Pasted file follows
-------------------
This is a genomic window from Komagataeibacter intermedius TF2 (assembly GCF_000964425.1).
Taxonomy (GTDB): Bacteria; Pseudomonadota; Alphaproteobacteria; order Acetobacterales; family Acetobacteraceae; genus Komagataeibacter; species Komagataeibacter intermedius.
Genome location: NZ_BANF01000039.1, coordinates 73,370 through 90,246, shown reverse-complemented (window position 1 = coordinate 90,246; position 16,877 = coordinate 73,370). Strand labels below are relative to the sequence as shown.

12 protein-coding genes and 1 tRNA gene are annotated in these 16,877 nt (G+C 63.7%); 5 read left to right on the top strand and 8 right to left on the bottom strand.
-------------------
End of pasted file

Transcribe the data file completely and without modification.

This is a genomic window from Komagataeibacter intermedius TF2 (assembly GCF_000964425.1).
Taxonomy (GTDB): Bacteria; Pseudomonadota; Alphaproteobacteria; order Acetobacterales; family Acetobacteraceae; genus Komagataeibacter; species Komagataeibacter intermedius.
Genome location: NZ_BANF01000039.1, coordinates 73,370 through 90,246, shown reverse-complemented (window position 1 = coordinate 90,246; position 16,877 = coordinate 73,370). Strand labels below are relative to the sequence as shown.

12 protein-coding genes and 1 tRNA gene are annotated in these 16,877 nt (G+C 63.7%); 5 read left to right on the top strand and 8 right to left on the bottom strand.